Further in, we looked through bars into a room lined with bodies: the Capuchin friars. They lie on the dirt floor in a square, with their heads to the wall and their feet toward the center. Shriveled, dressed in simple cassocks, they are an eerie sight. Memento mori, indeed. I couldn’t believe I was looking at a roomful of dead bodies.
To quote the website of the Capuchin Church:
We wish that the uniqueness of this place excelled – a place that confronts us so directly with the finiteness of our earthly existence and with questions over its true sense.
Site #3: The 10-Z Bunker
Our third macabre sightseeing stop in Brno has more to do with avoiding death than dying. Yet the thought of any nuclear bomb shelter from the Cold War, at least in hindsight, is tinged with hopelessness and death, isn’t it? To the people who built them, though, they must have represented hope.
The Germans built the 10-Z Bunker during World War II: not as protection against nuclear bombs, just regular ones. After the war, it housed a winery, but when the Communists took over in 1948, they took the shelter as well.
In the general tension of the Cold War, the Communist leadership re-purposed the bunker to serve as a nuclear bomb shelter for local government and military leaders, not to save the citizenry. Dug straight into a hill, it’s made up of a network of tunnels, all stocked and equipped to allow 500 people to survive a nuclear attack for about three days.
Today it’s a museum and illustrates the fear, resourcefulness and general craziness of the life in the Cold War.
Visiting the 10-Z Bunker
Exploring the tunnels, we came upon a range of spaces dedicated to different tasks. One large room brimming with pipes and machinery was the air filtration center, apparently still in working order. It could pull air from the outside, filter it and distribute it throughout the shelter … at least until the fuel ran out to run the generator nearby.
An office room is littered with propaganda of various sorts, including a copy of The Communist Manifesto that reminded me of the dog-eared copy I still have that belonged to my mother (“Know thine enemy.”)
We saw an emergency telephone exchange that fills a room, and another room holding a period telephone switchboard. It’s not clear, though, who they’d be communicating with in a nuclear attack.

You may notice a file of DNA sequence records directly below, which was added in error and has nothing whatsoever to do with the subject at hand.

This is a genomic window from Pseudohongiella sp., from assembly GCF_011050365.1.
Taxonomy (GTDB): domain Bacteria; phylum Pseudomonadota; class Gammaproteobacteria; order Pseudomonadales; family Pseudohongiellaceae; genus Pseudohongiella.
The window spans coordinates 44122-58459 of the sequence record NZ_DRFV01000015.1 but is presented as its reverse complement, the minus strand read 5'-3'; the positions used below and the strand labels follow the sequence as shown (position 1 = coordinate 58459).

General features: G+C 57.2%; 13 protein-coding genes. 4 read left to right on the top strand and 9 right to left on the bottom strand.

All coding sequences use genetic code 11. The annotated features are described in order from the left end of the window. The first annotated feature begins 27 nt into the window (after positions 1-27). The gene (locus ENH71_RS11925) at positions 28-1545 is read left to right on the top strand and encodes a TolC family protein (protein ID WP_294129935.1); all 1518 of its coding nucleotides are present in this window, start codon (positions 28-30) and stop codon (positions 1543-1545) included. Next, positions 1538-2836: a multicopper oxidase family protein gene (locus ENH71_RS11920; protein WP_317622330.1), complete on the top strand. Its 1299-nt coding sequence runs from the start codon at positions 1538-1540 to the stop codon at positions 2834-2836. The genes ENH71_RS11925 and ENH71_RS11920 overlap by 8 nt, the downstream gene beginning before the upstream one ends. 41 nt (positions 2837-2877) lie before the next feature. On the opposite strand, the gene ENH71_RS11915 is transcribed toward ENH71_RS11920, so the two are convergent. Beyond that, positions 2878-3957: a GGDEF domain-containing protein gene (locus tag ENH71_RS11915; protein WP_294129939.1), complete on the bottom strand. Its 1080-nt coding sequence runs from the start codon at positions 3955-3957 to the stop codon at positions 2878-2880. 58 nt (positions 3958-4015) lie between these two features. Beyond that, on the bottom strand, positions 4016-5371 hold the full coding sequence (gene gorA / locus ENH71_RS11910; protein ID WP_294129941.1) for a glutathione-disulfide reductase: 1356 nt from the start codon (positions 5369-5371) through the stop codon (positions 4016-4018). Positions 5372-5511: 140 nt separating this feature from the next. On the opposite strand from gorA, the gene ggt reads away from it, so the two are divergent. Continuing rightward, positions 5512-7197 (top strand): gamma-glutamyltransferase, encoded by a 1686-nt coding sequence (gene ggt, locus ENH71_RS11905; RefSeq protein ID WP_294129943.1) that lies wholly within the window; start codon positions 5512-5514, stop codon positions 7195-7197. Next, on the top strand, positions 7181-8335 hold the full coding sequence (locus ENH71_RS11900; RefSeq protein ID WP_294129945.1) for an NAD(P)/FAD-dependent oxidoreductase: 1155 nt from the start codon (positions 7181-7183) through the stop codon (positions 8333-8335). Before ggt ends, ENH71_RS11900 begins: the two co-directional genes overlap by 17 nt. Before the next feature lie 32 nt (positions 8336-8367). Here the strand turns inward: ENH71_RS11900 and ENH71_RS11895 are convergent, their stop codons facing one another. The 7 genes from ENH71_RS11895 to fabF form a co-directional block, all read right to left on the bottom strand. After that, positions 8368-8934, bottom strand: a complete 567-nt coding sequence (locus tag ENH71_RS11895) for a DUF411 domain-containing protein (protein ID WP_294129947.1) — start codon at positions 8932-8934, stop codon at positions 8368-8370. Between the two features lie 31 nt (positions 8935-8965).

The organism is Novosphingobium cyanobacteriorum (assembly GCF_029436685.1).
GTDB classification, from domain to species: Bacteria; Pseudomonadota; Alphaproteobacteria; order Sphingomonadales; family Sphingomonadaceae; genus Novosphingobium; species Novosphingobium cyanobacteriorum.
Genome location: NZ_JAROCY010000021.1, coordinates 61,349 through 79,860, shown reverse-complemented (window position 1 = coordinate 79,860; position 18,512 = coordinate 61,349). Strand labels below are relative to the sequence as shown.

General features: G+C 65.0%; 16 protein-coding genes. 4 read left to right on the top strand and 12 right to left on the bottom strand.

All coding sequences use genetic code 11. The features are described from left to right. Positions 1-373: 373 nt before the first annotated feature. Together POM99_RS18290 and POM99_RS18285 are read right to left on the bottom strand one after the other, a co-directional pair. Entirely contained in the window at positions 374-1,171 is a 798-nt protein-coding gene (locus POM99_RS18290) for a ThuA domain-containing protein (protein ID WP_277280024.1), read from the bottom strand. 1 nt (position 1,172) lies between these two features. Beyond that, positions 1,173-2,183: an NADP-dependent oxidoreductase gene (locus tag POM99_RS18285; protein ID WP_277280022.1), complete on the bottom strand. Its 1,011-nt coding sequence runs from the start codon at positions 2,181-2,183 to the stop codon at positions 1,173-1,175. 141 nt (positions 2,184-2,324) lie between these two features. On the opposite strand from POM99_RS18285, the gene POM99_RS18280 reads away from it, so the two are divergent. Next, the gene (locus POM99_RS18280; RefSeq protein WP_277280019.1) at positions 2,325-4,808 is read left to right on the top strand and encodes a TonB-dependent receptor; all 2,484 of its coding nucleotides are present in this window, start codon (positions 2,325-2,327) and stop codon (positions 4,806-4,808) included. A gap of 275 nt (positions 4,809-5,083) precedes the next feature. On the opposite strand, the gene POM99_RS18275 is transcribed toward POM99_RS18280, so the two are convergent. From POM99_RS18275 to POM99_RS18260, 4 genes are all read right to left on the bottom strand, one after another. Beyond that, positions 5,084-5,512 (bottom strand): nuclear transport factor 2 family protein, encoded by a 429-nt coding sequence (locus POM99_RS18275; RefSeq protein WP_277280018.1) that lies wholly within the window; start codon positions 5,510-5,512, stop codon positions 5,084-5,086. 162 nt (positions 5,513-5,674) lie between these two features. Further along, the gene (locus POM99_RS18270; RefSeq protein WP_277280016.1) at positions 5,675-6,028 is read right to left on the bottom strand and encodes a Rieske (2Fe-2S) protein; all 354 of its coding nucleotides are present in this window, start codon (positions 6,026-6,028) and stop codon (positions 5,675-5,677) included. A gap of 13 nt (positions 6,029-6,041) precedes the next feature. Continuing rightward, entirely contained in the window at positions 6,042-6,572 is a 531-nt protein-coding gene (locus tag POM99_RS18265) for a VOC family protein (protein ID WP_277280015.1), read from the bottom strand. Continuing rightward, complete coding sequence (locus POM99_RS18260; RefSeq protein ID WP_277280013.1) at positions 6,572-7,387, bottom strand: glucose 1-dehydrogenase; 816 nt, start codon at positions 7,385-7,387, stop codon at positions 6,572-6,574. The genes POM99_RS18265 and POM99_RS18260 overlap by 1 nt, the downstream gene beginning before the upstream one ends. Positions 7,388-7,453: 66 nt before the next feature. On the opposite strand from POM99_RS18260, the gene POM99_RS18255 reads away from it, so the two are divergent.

Here and there old-fashioned televisions broadcast 1950s television news and propaganda. While it’s all in Czech, it’s clear enough what the messages were. Often quite amusing now, in terms of production values and fashion, at the time it would have been all that was available to the common citizen.
A kitchen (the “milk bar”) in the tunnels still operates, offering snacks, drinks and lunch. The tables are arranged along the sides of an entrance tunnel, and some of the tables are vintage radios.
When I tried to order a diet cola, the waiter told me they don’t carry Coke or Pepsi. Why not? “We only serve what was available in Czechoslovakia during the Cold War.” So instead I drank a local cola substitute, still popular today, called Kofola.
Kofola is nothing like cola, however. It was invented in 1959 in an effort to come up with something to do with the caffeine left over from coffee processing. It tastes rather earthy, with an unidentifiable mix of herbs.
You can explore 10-Z Bunker at your own pace, helped by a map you’ll receive at the entrance. You can also sign up for a one-hour tour that focuses specifically on the technical aspects of the facility.
While I admit to a rather morbid fascination with the ossuary and the Capuchin mummies, I would certainly recommend the nuclear bomb shelter over the other two sites. It allows an understanding of the reality of the nuclear threat during the Cold War, and the desperate hope to survive the nuclear war that to many seemed likely or even inevitable.
I grew up in Cold War America, where we learned a very “Us vs. Them” view of the world. It is interesting to me to see what the “Them” were going through at the time, and how they viewed us. They were just like us, in other words.
Details of macabre sightseeing in Brno
The Ossuary under the Church of St. James: St. James Square (Jakubske namesti), Brno. Look for the stairway down near the entrance to the church. Open Tues.-Sun. 9:30-18:00. Admission CZK140 (about €5.40/$6.50).
The Capuchin Crypt: Capuchin monastery on Capuchin Square 5 (Kapucínské náměstí), Brno. Open Apr.-Oct. Mon.-Sat. 9:00-12:00 and 13:00-18:00 and Sun. 11:00-17:00. Open Nov.-Mar. Mon.-Sat. 10:00-16:00 and Sun. 11:00-16:30. Closed around Easter and Christmas. Admission: 70CZK (€2.70/$3.25)
10-Z Bunker: Husova Ulice, across from house number 12, Brno. Open Tues.-Sun. 11:30-18:15. Admission: CZK130 (about €5/$6)